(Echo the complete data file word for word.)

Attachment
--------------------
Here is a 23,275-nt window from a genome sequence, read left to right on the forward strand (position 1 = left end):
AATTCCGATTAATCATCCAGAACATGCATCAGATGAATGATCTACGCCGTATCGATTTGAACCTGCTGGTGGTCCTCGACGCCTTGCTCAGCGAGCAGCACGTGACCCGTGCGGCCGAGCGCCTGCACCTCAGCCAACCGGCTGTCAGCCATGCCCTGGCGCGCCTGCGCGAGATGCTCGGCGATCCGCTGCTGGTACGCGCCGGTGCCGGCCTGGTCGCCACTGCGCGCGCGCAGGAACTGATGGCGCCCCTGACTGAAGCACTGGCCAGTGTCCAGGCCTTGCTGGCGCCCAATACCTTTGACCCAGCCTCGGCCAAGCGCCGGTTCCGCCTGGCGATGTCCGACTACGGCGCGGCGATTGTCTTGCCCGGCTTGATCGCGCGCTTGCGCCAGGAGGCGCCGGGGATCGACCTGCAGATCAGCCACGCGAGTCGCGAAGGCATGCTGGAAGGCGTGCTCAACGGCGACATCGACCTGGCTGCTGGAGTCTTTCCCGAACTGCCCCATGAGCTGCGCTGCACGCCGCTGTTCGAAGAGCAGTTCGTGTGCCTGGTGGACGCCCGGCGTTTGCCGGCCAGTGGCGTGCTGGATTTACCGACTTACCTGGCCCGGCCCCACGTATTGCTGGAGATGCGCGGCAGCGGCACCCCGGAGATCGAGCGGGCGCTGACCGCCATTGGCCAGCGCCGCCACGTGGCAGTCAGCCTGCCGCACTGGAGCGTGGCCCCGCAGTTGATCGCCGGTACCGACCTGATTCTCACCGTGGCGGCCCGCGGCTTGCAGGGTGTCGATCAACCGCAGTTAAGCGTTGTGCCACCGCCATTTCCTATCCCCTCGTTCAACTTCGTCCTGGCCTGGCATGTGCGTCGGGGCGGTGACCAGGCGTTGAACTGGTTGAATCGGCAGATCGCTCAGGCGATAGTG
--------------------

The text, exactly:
Here is a 23,275-nt window from a genome sequence, read left to right on the forward strand (position 1 = left end):
AATTCCGATTAATCATCCAGAACATGCATCAGATGAATGATCTACGCCGTATCGATTTGAACCTGCTGGTGGTCCTCGACGCCTTGCTCAGCGAGCAGCACGTGACCCGTGCGGCCGAGCGCCTGCACCTCAGCCAACCGGCTGTCAGCCATGCCCTGGCGCGCCTGCGCGAGATGCTCGGCGATCCGCTGCTGGTACGCGCCGGTGCCGGCCTGGTCGCCACTGCGCGCGCGCAGGAACTGATGGCGCCCCTGACTGAAGCACTGGCCAGTGTCCAGGCCTTGCTGGCGCCCAATACCTTTGACCCAGCCTCGGCCAAGCGCCGGTTCCGCCTGGCGATGTCCGACTACGGCGCGGCGATTGTCTTGCCCGGCTTGATCGCGCGCTTGCGCCAGGAGGCGCCGGGGATCGACCTGCAGATCAGCCACGCGAGTCGCGAAGGCATGCTGGAAGGCGTGCTCAACGGCGACATCGACCTGGCTGCTGGAGTCTTTCCCGAACTGCCCCATGAGCTGCGCTGCACGCCGCTGTTCGAAGAGCAGTTCGTGTGCCTGGTGGACGCCCGGCGTTTGCCGGCCAGTGGCGTGCTGGATTTACCGACTTACCTGGCCCGGCCCCACGTATTGCTGGAGATGCGCGGCAGCGGCACCCCGGAGATCGAGCGGGCGCTGACCGCCATTGGCCAGCGCCGCCACGTGGCAGTCAGCCTGCCGCACTGGAGCGTGGCCCCGCAGTTGATCGCCGGTACCGACCTGATTCTCACCGTGGCGGCCCGCGGCTTGCAGGGTGTCGATCAACCGCAGTTAAGCGTTGTGCCACCGCCATTTCCTATCCCCTCGTTCAACTTCGTCCTGGCCTGGCATGTGCGTCGGGGCGGTGACCAGGCGTTGAACTGGTTGAATCGGCAGATCGCTCAGGCGATAGTG